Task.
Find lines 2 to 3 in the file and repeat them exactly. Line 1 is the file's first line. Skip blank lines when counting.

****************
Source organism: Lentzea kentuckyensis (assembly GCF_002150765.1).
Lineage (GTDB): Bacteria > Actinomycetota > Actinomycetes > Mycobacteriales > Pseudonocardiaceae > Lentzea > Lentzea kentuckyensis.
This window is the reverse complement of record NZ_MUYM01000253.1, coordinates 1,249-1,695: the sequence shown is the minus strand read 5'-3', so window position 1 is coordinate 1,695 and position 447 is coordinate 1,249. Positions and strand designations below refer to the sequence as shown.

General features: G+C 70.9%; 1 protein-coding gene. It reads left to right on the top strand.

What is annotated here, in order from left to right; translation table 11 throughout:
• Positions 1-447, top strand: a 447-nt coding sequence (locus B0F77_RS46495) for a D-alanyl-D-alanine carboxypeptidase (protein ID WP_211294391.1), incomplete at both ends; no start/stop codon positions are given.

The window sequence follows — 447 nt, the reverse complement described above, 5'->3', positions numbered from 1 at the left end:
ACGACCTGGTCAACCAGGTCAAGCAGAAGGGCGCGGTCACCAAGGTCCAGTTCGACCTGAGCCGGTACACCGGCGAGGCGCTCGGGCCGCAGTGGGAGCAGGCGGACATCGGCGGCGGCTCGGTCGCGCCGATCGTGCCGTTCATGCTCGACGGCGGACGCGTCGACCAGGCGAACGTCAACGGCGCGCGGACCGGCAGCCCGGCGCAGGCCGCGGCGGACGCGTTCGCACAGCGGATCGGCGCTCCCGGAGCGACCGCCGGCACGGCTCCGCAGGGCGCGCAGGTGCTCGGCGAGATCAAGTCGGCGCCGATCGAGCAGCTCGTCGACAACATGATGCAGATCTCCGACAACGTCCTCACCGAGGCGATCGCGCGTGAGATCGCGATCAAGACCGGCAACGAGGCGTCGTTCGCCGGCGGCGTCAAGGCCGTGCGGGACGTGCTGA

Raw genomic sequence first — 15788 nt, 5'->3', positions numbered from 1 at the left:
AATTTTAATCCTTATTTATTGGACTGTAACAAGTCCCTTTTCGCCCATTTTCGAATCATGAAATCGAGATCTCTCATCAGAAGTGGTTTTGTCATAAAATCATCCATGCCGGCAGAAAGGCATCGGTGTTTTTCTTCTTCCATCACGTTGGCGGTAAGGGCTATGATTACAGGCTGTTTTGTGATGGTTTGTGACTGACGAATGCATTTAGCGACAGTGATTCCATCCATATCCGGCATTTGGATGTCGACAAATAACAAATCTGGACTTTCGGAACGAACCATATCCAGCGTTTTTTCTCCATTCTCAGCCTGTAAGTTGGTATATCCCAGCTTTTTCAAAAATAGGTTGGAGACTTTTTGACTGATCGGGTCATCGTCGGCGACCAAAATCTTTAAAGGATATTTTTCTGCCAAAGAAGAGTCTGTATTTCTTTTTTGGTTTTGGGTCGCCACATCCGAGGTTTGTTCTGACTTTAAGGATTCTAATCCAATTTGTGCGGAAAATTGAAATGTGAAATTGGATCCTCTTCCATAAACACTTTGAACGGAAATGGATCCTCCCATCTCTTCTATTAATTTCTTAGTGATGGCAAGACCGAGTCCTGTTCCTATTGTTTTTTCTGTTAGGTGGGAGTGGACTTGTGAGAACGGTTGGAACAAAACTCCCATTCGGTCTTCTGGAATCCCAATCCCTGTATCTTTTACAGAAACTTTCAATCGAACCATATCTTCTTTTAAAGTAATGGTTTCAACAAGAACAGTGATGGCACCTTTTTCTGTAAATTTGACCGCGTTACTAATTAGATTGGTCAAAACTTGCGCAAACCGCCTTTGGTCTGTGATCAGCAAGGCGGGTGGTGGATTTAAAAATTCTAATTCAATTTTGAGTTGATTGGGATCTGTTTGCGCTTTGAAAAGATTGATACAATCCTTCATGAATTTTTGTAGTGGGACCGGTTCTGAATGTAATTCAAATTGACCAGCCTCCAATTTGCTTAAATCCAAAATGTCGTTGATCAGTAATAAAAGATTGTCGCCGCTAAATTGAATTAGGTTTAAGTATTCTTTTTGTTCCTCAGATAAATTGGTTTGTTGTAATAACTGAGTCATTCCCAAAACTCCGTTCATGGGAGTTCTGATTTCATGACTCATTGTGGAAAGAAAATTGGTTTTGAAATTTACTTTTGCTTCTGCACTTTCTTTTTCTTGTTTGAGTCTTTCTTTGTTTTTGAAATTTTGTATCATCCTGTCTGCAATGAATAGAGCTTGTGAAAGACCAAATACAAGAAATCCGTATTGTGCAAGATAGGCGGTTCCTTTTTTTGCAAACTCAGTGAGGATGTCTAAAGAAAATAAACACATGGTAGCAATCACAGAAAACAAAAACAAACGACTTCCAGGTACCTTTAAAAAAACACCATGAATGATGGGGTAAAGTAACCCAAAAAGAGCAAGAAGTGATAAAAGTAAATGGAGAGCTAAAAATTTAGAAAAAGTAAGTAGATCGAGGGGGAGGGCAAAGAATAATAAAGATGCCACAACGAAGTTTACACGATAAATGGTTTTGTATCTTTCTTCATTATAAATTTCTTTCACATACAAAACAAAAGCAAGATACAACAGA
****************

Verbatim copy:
Lineage (GTDB): Bacteria > Actinomycetota > Actinomycetes > Mycobacteriales > Pseudonocardiaceae > Lentzea > Lentzea kentuckyensis.
This window is the reverse complement of record NZ_MUYM01000253.1, coordinates 1,249-1,695: the sequence shown is the minus strand read 5'-3', so window position 1 is coordinate 1,695 and position 447 is coordinate 1,249. Positions and strand designations below refer to the sequence as shown.